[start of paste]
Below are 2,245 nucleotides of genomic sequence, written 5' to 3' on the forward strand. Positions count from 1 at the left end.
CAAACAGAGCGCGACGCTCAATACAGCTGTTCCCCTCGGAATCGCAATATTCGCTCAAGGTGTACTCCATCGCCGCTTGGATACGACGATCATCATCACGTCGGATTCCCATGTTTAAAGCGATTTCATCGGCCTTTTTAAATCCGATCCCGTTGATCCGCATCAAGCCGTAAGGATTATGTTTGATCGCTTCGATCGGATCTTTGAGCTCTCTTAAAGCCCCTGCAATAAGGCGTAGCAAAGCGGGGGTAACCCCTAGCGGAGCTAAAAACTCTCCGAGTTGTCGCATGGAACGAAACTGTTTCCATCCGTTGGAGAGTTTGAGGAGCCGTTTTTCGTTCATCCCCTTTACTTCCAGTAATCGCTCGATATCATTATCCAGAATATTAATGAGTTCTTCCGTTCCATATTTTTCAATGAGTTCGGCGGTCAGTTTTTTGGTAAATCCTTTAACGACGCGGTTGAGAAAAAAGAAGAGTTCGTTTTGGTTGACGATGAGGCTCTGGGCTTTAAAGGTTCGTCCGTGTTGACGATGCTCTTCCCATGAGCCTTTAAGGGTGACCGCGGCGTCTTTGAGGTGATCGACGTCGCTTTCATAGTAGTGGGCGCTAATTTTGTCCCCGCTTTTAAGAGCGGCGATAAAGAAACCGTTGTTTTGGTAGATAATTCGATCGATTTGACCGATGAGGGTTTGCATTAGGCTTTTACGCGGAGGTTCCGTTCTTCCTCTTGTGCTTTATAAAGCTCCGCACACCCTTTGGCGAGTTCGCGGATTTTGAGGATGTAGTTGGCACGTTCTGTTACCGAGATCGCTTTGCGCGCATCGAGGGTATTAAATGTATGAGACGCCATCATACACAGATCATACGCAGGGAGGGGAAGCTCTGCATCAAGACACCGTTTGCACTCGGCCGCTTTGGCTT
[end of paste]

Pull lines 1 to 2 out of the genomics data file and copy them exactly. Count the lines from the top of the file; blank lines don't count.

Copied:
Below are 2,245 nucleotides of genomic sequence, written 5' to 3' on the forward strand. Positions count from 1 at the left end.
CAAACAGAGCGCGACGCTCAATACAGCTGTTCCCCTCGGAATCGCAATATTCGCTCAAGGTGTACTCCATCGCCGCTTGGATACGACGATCATCATCACGTCGGATTCCCATGTTTAAAGCGATTTCATCGGCCTTTTTAAATCCGATCCCGTTGATCCGCATCAAGCCGTAAGGATTATGTTTGATCGCTTCGATCGGATCTTTGAGCTCTCTTAAAGCCCCTGCAATAAGGCGTAGCAAAGCGGGGGTAACCCCTAGCGGAGCTAAAAACTCTCCGAGTTGTCGCATGGAACGAAACTGTTTCCATCCGTTGGAGAGTTTGAGGAGCCGTTTTTCGTTCATCCCCTTTACTTCCAGTAATCGCTCGATATCATTATCCAGAATATTAATGAGTTCTTCCGTTCCATATTTTTCAATGAGTTCGGCGGTCAGTTTTTTGGTAAATCCTTTAACGACGCGGTTGAGAAAAAAGAAGAGTTCGTTTTGGTTGACGATGAGGCTCTGGGCTTTAAAGGTTCGTCCGTGTTGACGATGCTCTTCCCATGAGCCTTTAAGGGTGACCGCGGCGTCTTTGAGGTGATCGACGTCGCTTTCATAGTAGTGGGCGCTAATTTTGTCCCCGCTTTTAAGAGCGGCGATAAAGAAACCGTTGTTTTGGTAGATAATTCGATCGATTTGACCGATGAGGGTTTGCATTAGGCTTTTACGCGGAGGTTCCGTTCTTCCTCTTGTGCTTTATAAAGCTCCGCACACCCTTTGGCGAGTTCGCGGATTTTGAGGATGTAGTTGGCACGTTCTGTTACCGAGATCGCTTTGCGCGCATCGAGGGTATTAAATGTATGAGACGCCATCATACACAGATCATACGCAGGGAGGGGAAGCTCTGCATCAAGACACCGTTTGCACTCGGCCGCTTTGGCTT